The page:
The melancholic and spiritual music of Arvo Pärt’s Stabat Mater seeps into the choreography. It evokes the sadness of a masculinity that is stuck in an iconic representation and almost religious in its fixity. But the music also stirs a longing for its liberation.
The Male Dancer is less emotionally charged and engaging than the first two pieces. The rhythmic pattern of the choreography, which moves between fluidity and its eventual disruption, lulls me into a state of calm. Perhaps this tranquility is essential to make the audience think of the question of male identity. Pérez’s work is a wonderful choreographic study of how masculinity needs to be re-thought and re-expressed in dance and in everyday life beyond the stage.
The evening closes with the Canadian choreographer Crystal Pite’s The Seasons’ Canon, which was created for the POB in 2016. I am overwhelmed by the movements of the dancers, which are exquisite in their perfect dialogue with Max Richter’s recomposed rendition of Antonio Vivaldi’s The Four Seasons. Crystal Pite’s poetic choreography compels the audience to respond physically and emotionally. Dance expresses the unspeakable.
With green paint extending down their throats, fifty-four dancers are dressed identically in baggy combat trousers and sheer nude tops. Together they embody the force and complexity of nature.
They dancers forge a giant wave at the beginning of the piece. Their synchronicity is outstanding. At one point an individual dancer rises up from the massive collective and moves her head to catch the notes in impeccable unison with the music. She is a drop of water in the sea. This gesture is breathtaking in its simple power. This directing of the viewer’s eye to singular highly charged gestures is repeated throughout.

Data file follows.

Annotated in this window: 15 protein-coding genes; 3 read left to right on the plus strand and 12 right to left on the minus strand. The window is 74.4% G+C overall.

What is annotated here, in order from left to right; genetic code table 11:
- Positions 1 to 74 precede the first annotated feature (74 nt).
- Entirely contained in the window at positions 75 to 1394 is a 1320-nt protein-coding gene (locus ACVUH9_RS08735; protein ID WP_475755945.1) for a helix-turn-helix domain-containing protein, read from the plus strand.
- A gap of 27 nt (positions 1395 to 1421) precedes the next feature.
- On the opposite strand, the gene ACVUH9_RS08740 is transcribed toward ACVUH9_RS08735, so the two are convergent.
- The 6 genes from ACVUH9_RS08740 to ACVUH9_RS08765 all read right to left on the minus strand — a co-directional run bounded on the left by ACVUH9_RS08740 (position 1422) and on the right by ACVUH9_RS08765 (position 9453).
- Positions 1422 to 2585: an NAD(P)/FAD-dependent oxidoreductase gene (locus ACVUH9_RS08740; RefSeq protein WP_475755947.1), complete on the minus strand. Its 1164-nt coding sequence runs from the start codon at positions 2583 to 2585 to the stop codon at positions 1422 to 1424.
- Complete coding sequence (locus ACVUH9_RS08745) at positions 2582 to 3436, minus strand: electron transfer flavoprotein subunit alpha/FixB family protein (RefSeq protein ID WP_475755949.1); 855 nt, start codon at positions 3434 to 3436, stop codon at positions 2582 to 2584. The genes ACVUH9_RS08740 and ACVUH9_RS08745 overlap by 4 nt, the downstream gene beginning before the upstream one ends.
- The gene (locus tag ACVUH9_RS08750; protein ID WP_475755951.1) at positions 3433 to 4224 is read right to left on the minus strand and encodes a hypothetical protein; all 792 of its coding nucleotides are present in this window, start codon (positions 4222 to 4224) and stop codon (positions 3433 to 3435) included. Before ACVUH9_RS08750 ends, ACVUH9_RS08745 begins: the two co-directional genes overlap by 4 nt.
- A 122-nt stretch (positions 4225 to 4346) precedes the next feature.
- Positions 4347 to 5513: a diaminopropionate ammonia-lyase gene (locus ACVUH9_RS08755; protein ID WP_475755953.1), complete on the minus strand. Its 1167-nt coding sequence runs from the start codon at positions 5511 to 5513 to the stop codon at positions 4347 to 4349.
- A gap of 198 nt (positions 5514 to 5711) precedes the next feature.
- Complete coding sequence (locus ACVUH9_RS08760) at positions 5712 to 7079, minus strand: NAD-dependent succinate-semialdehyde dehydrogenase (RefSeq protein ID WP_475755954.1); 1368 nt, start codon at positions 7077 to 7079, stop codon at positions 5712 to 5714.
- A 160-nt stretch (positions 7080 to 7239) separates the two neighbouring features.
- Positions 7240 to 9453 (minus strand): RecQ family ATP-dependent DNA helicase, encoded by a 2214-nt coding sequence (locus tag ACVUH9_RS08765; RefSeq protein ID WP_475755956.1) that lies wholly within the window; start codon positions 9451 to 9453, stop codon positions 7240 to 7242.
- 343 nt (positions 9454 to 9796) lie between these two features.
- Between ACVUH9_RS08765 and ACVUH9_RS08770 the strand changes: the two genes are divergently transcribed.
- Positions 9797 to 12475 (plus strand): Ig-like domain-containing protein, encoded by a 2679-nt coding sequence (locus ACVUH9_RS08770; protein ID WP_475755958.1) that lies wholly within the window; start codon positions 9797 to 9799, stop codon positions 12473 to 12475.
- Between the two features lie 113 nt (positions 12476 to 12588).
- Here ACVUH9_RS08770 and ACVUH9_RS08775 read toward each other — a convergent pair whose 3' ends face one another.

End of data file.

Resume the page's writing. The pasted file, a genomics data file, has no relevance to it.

Later the mass breaks apart and each dancer begins to move separately. They fall from one another to create an exquisitely intricate and ornate living tableau. It brings to mind how human figures are staged in nineteenth-century romantic paintings – Theodor Gericault’s The Raft of Medusa or Anne-Louis Girodet de Roussy’s Ossian Receiving the Ghosts of the French Heroes.
Running through the core of Pite’s artistry is struggle. The movement vernacular enacts this tension. Dancers move parts of their body in opposition. Knees bent in second position, they are repeatedly forced to shift from left to right while the head and shoulder are overextended to the back. Such oppositions are enacted throughout. They draw the audience into the performance. We feel a disturbance that matches the escalation of emotion as The Four Season’s moves between sensations of striving and overcoming. In turn, Pite’s choreography enacts the turmoil and transcendence within the natural world.
Crystal Pite’s work stands out as the crowd-pleaser. With huge cheers and applause, we rise to our feet for the dancers.